How much do I need for a sale?
You should have a significant amount of furniture and personal property for a successful estate sale. It is costly to run a large sale. It takes 7 to 10 sale employees working for the 2 or 3 days of the sale. A large staff is needed to protect from theft and to assist customers. In addition, it takes an average of two weeks to set up a sale, which is also labor-intensive. Chrisalin offers a confidential, no-obligation home visit to determine the approximate value of what you have to sell.
Chrisalin will sometimes conduct multiple client sales. What this means is the client who owns the home or condo agrees to include other sale participants. If you do not meet the minimum for your own sale, you may be invited to participate in an estate sale at another site. This can enhance the sale for everyone. Please ask us about this option.
What should I do first?
The family needs to remove the items not to be included in the sale. If they can’t be removed before the site visit, they should be labeled. Chrisalin bases the sale agreement on items for sale in the home at the time of the initial visit. Once a contract is signed, family members must not continue to remove items from the house. If items are removed that were previously identified for sale, Chrisalin will charge its standard commission on those items.
Should I clean before the Estate Sale?
Absolutely not. Do not throw anything away. Often, there are items that may not seem valuable, but are in fact collectibles and can be sold in the sale. Chrisalin also has a wealth of resources for fabric and leather recycling, metal recycling and other places to dispose of hazardous or electronic waste. Save everything and we will help you!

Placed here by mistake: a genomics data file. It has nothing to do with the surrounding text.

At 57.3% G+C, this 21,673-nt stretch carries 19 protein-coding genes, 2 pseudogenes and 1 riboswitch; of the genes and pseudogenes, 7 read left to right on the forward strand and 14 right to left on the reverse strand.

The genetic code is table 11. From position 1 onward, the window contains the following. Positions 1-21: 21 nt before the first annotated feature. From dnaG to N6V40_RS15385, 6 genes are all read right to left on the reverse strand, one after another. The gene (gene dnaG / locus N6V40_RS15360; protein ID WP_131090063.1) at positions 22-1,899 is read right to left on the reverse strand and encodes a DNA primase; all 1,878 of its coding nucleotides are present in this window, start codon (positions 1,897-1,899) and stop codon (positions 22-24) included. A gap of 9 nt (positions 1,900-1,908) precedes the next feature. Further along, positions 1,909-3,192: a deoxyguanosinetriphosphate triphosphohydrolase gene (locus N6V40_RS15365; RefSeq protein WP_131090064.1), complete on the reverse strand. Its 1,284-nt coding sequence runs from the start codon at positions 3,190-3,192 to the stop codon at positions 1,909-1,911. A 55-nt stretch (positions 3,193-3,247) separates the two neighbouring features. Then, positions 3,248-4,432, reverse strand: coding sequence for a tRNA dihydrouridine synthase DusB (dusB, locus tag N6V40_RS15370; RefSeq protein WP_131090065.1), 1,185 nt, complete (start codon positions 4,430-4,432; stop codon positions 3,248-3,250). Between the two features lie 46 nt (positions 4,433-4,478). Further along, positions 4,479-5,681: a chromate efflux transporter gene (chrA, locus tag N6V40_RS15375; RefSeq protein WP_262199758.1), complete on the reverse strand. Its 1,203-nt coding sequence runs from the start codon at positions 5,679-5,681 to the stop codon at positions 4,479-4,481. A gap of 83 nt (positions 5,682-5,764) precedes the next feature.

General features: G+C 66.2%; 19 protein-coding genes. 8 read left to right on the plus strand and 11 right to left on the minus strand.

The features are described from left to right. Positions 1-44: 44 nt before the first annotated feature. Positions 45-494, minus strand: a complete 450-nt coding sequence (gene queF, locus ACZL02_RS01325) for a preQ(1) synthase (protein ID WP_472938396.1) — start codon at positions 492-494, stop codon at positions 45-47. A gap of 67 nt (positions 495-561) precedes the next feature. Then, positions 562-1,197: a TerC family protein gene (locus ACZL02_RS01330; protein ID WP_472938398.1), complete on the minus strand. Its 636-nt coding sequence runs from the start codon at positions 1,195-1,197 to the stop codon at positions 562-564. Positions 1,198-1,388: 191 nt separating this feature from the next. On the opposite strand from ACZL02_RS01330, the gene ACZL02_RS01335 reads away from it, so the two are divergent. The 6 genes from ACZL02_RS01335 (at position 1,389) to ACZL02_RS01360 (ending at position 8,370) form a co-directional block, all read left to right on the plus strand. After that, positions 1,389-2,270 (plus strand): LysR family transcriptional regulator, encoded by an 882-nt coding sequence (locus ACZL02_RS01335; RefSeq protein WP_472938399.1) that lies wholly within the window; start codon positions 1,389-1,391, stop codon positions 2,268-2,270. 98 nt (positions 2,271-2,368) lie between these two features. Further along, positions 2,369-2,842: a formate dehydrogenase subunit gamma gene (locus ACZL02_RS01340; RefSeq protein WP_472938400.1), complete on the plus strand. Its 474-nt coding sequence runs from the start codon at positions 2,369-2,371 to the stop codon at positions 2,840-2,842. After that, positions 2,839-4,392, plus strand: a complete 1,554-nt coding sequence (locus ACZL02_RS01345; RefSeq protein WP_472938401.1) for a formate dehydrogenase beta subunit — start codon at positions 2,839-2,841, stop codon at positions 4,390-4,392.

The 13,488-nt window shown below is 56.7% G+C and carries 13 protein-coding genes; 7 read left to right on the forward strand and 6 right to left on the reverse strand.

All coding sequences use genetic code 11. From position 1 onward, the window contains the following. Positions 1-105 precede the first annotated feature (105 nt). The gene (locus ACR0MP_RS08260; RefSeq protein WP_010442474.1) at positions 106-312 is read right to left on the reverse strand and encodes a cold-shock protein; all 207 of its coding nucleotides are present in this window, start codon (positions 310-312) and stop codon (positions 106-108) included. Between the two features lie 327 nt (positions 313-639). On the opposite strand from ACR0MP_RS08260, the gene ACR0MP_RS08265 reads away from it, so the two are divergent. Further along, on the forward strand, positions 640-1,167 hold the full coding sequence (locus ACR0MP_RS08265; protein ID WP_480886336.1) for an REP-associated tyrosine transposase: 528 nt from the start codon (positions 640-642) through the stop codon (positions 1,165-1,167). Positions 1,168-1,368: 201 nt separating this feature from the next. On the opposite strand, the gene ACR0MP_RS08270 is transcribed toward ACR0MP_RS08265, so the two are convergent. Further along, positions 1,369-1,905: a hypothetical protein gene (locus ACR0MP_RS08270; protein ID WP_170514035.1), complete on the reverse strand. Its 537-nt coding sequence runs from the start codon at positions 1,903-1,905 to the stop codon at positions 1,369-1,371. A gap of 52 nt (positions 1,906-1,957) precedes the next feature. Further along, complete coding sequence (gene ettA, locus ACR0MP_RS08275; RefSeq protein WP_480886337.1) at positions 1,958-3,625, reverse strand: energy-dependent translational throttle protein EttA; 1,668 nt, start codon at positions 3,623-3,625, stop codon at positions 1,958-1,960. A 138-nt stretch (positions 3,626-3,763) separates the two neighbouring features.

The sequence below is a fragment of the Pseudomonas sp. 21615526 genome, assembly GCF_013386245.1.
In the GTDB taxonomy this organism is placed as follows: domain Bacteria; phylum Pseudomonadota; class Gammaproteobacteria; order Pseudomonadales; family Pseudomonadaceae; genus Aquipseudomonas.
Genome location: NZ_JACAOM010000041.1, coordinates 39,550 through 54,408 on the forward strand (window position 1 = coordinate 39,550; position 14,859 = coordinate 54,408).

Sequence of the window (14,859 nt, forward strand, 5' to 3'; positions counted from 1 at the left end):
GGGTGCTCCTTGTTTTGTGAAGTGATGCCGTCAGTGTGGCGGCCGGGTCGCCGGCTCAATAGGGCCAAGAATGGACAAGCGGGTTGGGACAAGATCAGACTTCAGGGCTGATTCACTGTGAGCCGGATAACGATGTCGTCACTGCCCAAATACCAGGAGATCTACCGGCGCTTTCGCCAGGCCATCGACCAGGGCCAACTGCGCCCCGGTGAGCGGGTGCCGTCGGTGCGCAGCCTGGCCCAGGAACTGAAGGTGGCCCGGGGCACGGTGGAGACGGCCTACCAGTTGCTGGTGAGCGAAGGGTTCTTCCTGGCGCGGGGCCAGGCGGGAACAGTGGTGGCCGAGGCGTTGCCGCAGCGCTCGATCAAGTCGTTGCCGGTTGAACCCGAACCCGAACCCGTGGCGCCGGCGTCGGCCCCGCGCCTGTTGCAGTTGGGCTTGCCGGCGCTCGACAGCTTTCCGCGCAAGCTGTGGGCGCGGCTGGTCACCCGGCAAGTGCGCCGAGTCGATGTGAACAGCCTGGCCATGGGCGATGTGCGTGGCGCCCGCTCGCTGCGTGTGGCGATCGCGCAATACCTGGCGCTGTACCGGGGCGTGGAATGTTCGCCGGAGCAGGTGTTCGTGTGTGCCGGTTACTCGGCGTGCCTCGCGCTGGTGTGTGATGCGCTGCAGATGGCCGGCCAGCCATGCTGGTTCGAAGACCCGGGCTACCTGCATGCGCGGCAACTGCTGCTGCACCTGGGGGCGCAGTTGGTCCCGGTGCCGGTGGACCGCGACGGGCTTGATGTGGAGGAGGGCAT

I have some very valuable jewelry and antiques. Should I sell these to a dealer beforehand?
No. Be very careful with jewelry. Sometimes old vintage jewelry looks like costume jewelry, but is really gold! Chrisalin has an excellent source for gold, silver, diamonds, sterling and platinum re-sale. This source will pay higher rates than those companies you see advertised on TV.
Do not sell to dealers before your sale. Chrisalin can generally get a higher price at the estate sale than what a dealer will pay. A dealer will have to mark-up your item for his/her shop. Collectors frequent estate sales and will pay more if the item is something they really want.
The house is in the Twin Cities but I live out of state? Can you still help?
Yes. Chrisalin would like a site visit to the property, but this can be conducted by a realtor or someone else you designate. After that, all arrangements and communications can be handled by phone and e-mail. Chrisalin can work “long-distance” with the personal representative and has done a number of successful sales this way.
What are numbers?
When you have antiques, expensive collectibles and other sought-after items in sale, people will come early and stand outside. To keep the sale opening time fair and orderly, numbers are given out one hour before the sale begins. A numbered card is given to each person to determine the order they will be admitted into the house when the sale begins. This enables Chrisalin to control how many customers are shopping in the house at one time. This reduces the chance of breakage and enables staff to help customers in an orderly fashion.
What happens after the sale?
There are always some items that don’t sell. If the family wants to pull them before making a charitable donation, that is their choice. Chrisalin will discuss charitable options for donation and tax deduction. If the client requests it, Chrisalin will do a written appraisal of remaining items and photograph them. Staff will wrap and box items and coordinate the charity pick up. There is a modest fee for this service. If the client prefers, he/she may dispose of the remaining items him/herself.